Home / Live Reviews / Live Review: Massive Wagons – Cathouse, Glasgow

Live Review: Massive Wagons – Cathouse, Glasgow

With The Dead Daisies playing a sold out show just up the road, the initial concern about tonight was that many people would have opted for some Daisies instead of some Wagons, but fear ye not, for tonight when Massive Wagons pulled up outside for the last night of their “We Love All Of Ya Faces” tour, they were met by a decent crowd. This is Wagons territory after all. After the crowd were warmed up by local support Stoneface (whose set included some belters like ‘Spitting Blood’ as well as a marriage proposal) it was up to the lovingly named Henry’s Funeral Shoe to preheat the oven for the headliners.

Henry's Funeral Shoe, Massive WagonsHenry’s Funeral Shoe, what an incredible name for a band by the way, are a duo that make the kind of noise that you would expect from a band with twice the band members. A duo, eh? Take off the Royal Blood tinted glasses for a moment, and you’ll discover duos like The Picturebooks for instance, a sweaty, blues based pair from Germany that should be way bigger than they are. Henry’s Funeral Shoe have more in common with The Picturebooks than Royal Blood, the only thing in common with the Brighton duo being the number of members in the band. This pair are Welsh, and brothers; guitarist/vocalist Aled Clifford and his younger brother Brennig on drums and percussion.

If you don’t like bottleneck guitar (and if not, why not?), these guys are probably not for you, as they feature a copious amount of bodacious bottleneck action. Holy shit! Does the elder Clifford know how to wring every emotion out of his instrument, or what? As for the younger Clifford, rarely will you see such an animated drummer, especially one so young. Did you ever see Si Atkinson when Black Spiders were still going? Then you will know what I’m talking ‘bout, Willis. A flurry of stick action, facial expressions and all round wizardry behind the kit, he is truly incredible to watch.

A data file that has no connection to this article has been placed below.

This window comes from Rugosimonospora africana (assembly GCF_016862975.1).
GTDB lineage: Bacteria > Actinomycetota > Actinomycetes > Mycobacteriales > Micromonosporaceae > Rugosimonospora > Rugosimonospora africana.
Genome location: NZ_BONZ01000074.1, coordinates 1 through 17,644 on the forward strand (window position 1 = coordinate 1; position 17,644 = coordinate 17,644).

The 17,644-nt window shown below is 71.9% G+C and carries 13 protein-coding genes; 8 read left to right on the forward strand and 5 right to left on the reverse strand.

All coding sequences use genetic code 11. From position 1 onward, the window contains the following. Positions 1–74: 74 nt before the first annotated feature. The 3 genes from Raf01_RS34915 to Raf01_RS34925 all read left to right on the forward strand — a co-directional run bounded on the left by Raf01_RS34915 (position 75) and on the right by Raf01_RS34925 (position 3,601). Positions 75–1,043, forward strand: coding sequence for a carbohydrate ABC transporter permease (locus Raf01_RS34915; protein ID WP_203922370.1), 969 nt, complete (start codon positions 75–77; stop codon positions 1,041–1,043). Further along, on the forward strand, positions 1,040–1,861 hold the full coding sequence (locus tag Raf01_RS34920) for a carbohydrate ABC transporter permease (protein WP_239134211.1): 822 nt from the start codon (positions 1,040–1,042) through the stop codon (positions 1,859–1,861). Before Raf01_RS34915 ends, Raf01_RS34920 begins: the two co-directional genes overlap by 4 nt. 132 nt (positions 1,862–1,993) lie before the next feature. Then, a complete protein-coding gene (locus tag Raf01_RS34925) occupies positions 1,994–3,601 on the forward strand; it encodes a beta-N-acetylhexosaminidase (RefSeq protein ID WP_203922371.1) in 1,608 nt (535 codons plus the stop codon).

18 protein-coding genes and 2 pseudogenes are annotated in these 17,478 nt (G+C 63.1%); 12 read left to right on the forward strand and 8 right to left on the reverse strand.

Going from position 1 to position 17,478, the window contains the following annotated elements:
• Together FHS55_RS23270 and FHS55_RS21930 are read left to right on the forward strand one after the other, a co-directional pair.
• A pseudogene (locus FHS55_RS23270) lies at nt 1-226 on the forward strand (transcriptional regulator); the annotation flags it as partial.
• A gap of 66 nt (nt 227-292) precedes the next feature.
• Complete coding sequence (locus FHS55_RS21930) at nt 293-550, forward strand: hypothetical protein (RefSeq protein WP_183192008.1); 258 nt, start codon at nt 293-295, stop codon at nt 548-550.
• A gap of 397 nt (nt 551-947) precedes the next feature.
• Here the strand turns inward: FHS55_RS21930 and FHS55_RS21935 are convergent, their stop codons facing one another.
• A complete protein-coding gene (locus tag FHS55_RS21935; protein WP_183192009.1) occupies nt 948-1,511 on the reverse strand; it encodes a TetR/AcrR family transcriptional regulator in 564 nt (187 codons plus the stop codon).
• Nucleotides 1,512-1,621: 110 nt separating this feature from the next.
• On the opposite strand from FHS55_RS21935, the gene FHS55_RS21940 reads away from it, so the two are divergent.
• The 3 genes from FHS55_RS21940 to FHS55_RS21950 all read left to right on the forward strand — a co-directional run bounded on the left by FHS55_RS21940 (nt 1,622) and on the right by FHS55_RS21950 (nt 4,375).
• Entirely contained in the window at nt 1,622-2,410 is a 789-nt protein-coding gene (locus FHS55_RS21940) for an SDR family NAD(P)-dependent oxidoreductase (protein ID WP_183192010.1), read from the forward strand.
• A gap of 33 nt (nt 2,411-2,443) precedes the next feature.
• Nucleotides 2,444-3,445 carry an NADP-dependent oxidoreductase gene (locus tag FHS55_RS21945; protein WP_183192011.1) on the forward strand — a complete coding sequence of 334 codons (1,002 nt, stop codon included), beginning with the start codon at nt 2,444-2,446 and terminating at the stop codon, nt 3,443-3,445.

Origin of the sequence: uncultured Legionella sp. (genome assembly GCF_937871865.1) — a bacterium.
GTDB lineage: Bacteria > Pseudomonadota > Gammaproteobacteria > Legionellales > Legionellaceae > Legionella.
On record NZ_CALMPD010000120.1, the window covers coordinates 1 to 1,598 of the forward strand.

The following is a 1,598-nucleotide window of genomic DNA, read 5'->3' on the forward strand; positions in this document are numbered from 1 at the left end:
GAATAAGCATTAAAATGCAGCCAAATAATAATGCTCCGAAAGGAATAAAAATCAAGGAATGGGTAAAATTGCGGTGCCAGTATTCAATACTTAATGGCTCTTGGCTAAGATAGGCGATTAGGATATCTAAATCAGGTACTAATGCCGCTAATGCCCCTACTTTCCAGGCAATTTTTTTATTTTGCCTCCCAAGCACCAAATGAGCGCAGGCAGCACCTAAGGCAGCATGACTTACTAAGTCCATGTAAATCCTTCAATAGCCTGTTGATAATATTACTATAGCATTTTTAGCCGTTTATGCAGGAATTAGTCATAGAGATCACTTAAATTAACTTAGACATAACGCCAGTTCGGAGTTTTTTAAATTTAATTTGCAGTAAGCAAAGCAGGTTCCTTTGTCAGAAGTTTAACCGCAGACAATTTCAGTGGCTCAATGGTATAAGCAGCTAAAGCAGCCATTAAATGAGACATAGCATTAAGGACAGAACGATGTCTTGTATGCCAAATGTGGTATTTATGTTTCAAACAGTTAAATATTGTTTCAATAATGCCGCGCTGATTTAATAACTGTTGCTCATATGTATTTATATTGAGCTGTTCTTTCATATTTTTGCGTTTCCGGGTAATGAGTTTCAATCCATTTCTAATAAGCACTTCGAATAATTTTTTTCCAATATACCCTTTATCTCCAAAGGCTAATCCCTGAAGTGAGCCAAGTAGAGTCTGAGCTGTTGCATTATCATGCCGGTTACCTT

Heavy, blues based rock n’ roll is very much the order of the day. Not traditional plodding blues, but blues played with pace…and fury. Aled Clifford is all over the stage like Chuck Berry after a few lines of Billy Whizz, left leg stamping up and down so hard it’s almost like he is trying to shake off a randy pitbull. Maybe it’s the subconscious notion that a duo has to work harder to make an impression, but this pair put a shift in to make sure that people remember them. Not just musically, but with song titles like ‘Dog Scratched Ear’, ‘Empty Church’, and ‘Janice The Stripper’, they are hard to forget. Get Henry’s Funeral Shoe on your radar. They will not let you down.